47 Meters Down
- 1hr 29m
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Atom User Reviews
This movie was horrible . I got a horrible headache from the movie because of course the movie took place in the bottom of the ocean where it is dark and for some reason they find flash light and wave it around like crazy for half the movie waste of time and money !!!!!
This movie is so boring
The ingeniously simple scenario concocted by director Roberts and his co-screenwriter Ernest Riera (they previously collaborated on the horror film The Other Side of the Door) provides the opportunity for genuine tension abetted by a series of jump scares that are no less effective for being predictable.
There are a few occasionally effective scares along the way, but the cliched characters and downright idiotic motivations make 47 Meters Below sink before it even has the chance to swim.
It’s lean and mean, focused and direct, and the jolts are both effective and well earned
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Did You Know?
- The shark cage and crane were built on a farm in Kent.
- The amount of time a diver can breathe on a tank of compressed air decreases with depth. At 47 meters down, a diver would have limited time as the air they breathe is equalized to the pressure at that depth. Every 10m the volume is divided (10m = 1/2, 20m = 1/3, 30m = 1/4, etc.). So 10m below the surface a diver breathes 2x the volume of air. At 50m each breathe is 6x as dense as the air they breathe at the surface. If the diver's surface air consumption (SAC rate) is 30psi per minute that means they would breathe 150 psi per minute at 50m... which is approximately 20 minutes of air. The most common type/size cylinder in scuba diving is an AL80 / 11L at 3,000PSI / 207 bar). Factors that contribute to gas consumption include physiology, fitness level, and stress/panic (such as that caused by being circled by Great White sharks). Thus one hour is highly exaggerated. US Navy dive tables establish the no decompression limit ("bottom time") for 47 meters (>150 ft) to 5 minutes (not including descent or ascent time). A diver has 20 minutes of bottom time at 100 feet using air (21% oxygen). When using an open circuit breathing apparatus, as in the film, a diver breathes compressed air. Air is 21% oxygen and 79% nitrogen. 100% oxygen can potentially result in oxygen toxicity at depths past 19.8ft / 6m depth. It's also quite possible a diver would experience nitrogen narcosis which is similar to being drunk, and simple tasks can be difficult to achieve. Technical diving generally requires Air / Helium (aka Trimix) when diving below 50 meters / 165 feet in order to reduce nitrogen narcosis.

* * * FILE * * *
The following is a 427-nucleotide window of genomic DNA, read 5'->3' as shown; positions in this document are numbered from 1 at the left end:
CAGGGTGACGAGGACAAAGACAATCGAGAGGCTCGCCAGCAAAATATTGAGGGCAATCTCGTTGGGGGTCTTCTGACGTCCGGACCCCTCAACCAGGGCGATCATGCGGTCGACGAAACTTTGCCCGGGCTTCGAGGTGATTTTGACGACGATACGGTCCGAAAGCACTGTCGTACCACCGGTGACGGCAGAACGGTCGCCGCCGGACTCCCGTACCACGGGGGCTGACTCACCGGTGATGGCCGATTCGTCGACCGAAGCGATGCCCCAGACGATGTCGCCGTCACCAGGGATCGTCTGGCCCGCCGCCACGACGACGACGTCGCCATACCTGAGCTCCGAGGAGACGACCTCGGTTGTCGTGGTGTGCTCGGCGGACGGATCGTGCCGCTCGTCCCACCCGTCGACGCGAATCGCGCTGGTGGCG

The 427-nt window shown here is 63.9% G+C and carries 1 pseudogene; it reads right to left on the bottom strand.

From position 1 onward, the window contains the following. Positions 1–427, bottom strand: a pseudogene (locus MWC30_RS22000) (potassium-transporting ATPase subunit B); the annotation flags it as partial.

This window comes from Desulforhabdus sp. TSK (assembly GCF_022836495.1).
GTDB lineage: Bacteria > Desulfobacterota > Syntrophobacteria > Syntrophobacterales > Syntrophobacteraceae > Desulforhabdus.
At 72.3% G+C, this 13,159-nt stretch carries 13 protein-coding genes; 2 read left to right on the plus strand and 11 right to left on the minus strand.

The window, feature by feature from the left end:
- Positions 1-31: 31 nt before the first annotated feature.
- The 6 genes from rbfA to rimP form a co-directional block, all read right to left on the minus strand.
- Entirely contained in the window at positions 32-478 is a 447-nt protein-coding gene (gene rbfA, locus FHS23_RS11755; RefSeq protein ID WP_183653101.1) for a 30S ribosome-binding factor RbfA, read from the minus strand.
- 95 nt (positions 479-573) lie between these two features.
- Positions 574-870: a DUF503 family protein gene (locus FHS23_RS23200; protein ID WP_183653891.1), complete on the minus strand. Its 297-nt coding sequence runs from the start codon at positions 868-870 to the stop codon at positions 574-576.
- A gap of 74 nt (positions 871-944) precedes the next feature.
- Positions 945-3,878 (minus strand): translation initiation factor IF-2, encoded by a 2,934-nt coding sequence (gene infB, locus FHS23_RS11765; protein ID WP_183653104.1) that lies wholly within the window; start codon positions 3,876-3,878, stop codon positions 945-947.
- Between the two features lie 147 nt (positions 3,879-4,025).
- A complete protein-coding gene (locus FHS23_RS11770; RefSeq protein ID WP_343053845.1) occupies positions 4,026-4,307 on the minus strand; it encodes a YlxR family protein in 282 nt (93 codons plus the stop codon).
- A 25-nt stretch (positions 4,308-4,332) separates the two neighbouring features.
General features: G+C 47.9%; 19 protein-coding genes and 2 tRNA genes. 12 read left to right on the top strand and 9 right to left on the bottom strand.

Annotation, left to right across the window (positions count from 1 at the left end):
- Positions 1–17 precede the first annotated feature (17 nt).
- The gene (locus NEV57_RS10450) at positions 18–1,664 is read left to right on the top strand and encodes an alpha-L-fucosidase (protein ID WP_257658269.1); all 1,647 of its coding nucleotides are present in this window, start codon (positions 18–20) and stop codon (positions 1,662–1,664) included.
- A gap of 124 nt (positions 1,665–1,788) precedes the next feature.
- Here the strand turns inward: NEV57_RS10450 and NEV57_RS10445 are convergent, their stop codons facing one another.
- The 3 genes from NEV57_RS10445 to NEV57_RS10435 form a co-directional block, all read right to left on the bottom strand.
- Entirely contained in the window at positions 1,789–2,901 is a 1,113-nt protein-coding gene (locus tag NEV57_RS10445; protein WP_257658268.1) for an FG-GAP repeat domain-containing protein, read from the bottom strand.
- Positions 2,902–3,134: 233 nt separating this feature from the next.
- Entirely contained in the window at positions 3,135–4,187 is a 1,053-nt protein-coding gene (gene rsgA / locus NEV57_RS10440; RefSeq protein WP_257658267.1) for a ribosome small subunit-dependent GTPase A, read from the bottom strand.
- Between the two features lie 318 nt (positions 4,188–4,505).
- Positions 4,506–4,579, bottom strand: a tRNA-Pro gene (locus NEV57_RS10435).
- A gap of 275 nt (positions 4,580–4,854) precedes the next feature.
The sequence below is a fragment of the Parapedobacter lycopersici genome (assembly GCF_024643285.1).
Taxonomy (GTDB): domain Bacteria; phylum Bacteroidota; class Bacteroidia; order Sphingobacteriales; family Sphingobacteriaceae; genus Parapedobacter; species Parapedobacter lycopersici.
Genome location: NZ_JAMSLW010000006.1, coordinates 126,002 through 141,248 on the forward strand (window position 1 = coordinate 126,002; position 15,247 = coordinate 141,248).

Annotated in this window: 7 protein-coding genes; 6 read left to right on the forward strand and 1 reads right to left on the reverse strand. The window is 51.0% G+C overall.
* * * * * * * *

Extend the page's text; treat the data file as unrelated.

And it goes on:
- Kate: It's gonna be the best vacation ever.